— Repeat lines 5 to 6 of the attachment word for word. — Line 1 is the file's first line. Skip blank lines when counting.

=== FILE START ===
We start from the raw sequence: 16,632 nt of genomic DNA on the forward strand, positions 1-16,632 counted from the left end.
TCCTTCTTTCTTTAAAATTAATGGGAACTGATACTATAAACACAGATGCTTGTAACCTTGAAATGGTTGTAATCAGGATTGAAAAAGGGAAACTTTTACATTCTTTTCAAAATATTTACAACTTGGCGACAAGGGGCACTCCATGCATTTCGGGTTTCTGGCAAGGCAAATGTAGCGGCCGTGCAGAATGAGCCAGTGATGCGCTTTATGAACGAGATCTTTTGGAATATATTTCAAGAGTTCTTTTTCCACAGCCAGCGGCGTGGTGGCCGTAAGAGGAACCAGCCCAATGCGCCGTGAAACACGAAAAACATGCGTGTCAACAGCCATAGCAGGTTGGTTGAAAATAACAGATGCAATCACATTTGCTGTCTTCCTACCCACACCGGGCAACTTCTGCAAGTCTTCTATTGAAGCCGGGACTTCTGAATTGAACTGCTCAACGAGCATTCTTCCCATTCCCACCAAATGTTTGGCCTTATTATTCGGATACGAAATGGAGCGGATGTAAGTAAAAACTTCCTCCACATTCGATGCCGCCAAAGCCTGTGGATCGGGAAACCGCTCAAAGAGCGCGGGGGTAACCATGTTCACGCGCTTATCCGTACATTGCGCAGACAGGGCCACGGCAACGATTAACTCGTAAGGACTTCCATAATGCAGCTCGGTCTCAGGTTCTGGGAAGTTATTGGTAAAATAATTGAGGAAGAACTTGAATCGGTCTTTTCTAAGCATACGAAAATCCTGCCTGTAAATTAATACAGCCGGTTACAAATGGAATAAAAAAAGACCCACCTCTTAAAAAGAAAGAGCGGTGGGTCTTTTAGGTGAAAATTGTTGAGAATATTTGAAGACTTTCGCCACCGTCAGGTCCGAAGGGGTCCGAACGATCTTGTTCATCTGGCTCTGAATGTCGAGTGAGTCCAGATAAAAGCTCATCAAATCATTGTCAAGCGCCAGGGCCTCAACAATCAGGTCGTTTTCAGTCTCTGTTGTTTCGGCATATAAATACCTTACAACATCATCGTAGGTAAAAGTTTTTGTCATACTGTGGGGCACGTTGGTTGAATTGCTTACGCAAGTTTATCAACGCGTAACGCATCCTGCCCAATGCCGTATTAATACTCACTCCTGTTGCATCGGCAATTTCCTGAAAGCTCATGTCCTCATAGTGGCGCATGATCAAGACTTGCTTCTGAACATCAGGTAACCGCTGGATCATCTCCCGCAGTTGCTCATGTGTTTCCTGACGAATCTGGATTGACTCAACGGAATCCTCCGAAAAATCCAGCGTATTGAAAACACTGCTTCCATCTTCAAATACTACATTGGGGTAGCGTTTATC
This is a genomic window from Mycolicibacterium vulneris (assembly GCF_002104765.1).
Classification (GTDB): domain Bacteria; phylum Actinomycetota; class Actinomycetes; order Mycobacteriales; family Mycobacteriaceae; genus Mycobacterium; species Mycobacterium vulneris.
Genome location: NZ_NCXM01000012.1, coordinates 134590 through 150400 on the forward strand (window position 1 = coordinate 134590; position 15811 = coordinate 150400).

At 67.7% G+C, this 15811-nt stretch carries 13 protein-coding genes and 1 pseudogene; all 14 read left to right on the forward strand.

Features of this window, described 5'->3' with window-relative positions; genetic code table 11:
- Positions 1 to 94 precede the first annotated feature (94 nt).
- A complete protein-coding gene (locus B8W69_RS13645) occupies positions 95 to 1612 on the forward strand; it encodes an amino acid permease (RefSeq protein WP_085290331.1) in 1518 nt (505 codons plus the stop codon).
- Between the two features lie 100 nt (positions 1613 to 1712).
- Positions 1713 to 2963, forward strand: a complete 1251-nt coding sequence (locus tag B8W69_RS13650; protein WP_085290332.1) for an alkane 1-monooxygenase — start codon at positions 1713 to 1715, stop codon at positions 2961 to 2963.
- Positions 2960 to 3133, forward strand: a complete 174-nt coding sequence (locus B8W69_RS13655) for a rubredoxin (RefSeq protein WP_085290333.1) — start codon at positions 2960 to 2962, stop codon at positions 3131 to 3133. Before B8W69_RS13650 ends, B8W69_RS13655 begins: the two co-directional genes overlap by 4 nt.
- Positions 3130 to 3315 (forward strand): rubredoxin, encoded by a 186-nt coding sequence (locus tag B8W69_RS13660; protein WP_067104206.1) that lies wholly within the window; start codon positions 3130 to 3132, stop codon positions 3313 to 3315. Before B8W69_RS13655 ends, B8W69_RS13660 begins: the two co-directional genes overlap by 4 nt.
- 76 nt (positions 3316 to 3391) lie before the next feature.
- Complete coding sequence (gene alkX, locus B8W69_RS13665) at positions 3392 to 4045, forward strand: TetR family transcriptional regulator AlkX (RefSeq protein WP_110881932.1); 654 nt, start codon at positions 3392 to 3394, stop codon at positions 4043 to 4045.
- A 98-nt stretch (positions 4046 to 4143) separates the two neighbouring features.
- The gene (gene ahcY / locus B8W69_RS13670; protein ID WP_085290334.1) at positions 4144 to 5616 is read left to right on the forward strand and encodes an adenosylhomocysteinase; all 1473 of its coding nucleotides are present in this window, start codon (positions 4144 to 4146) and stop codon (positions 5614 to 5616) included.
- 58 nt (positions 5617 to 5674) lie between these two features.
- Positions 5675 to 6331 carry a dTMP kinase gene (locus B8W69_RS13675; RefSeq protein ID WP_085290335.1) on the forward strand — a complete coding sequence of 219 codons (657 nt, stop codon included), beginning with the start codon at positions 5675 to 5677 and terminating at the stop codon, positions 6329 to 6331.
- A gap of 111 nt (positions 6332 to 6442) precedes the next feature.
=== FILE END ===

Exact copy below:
Genome location: NZ_NCXM01000012.1, coordinates 134590 through 150400 on the forward strand (window position 1 = coordinate 134590; position 15811 = coordinate 150400).

At 67.7% G+C, this 15811-nt stretch carries 13 protein-coding genes and 1 pseudogene; all 14 read left to right on the forward strand.